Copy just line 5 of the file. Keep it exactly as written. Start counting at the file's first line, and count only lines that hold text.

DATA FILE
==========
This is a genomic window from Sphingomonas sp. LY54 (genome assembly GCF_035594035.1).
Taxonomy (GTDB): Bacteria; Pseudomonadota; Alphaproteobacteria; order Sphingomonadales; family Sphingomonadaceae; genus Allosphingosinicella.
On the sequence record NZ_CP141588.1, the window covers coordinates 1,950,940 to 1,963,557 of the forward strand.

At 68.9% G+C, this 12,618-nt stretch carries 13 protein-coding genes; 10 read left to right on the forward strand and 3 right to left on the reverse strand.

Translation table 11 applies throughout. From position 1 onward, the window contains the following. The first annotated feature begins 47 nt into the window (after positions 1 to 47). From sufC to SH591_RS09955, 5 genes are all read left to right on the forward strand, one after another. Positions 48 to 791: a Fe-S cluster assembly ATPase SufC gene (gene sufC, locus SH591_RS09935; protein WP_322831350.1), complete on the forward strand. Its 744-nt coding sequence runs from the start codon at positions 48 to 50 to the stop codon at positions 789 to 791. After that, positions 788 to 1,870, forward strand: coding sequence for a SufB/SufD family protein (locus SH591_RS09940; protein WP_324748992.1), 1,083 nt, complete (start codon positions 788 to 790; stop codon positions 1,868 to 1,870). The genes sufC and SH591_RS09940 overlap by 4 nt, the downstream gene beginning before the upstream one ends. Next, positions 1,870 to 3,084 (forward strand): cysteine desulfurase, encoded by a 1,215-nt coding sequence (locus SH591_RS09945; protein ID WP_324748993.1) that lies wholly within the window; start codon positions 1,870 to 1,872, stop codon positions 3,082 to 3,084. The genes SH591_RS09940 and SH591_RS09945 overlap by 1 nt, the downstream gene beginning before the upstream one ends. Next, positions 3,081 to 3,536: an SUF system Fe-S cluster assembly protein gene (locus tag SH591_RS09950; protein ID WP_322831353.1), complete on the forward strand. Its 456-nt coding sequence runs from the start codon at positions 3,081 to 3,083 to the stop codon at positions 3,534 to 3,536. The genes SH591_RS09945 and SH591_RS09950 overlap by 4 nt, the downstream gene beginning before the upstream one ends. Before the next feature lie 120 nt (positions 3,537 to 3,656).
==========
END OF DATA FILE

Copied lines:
Translation table 11 applies throughout. From position 1 onward, the window contains the following. The first annotated feature begins 47 nt into the window (after positions 1 to 47). From sufC to SH591_RS09955, 5 genes are all read left to right on the forward strand, one after another. Positions 48 to 791: a Fe-S cluster assembly ATPase SufC gene (gene sufC, locus SH591_RS09935; protein WP_322831350.1), complete on the forward strand. Its 744-nt coding sequence runs from the start codon at positions 48 to 50 to the stop codon at positions 789 to 791. After that, positions 788 to 1,870, forward strand: coding sequence for a SufB/SufD family protein (locus SH591_RS09940; protein WP_324748992.1), 1,083 nt, complete (start codon positions 788 to 790; stop codon positions 1,868 to 1,870). The genes sufC and SH591_RS09940 overlap by 4 nt, the downstream gene beginning before the upstream one ends. Next, positions 1,870 to 3,084 (forward strand): cysteine desulfurase, encoded by a 1,215-nt coding sequence (locus SH591_RS09945; protein ID WP_324748993.1) that lies wholly within the window; start codon positions 1,870 to 1,872, stop codon positions 3,082 to 3,084. The genes SH591_RS09940 and SH591_RS09945 overlap by 1 nt, the downstream gene beginning before the upstream one ends. Next, positions 3,081 to 3,536: an SUF system Fe-S cluster assembly protein gene (locus tag SH591_RS09950; protein ID WP_322831353.1), complete on the forward strand. Its 456-nt coding sequence runs from the start codon at positions 3,081 to 3,083 to the stop codon at positions 3,534 to 3,536. The genes SH591_RS09945 and SH591_RS09950 overlap by 4 nt, the downstream gene beginning before the upstream one ends. Before the next feature lie 120 nt (positions 3,537 to 3,656).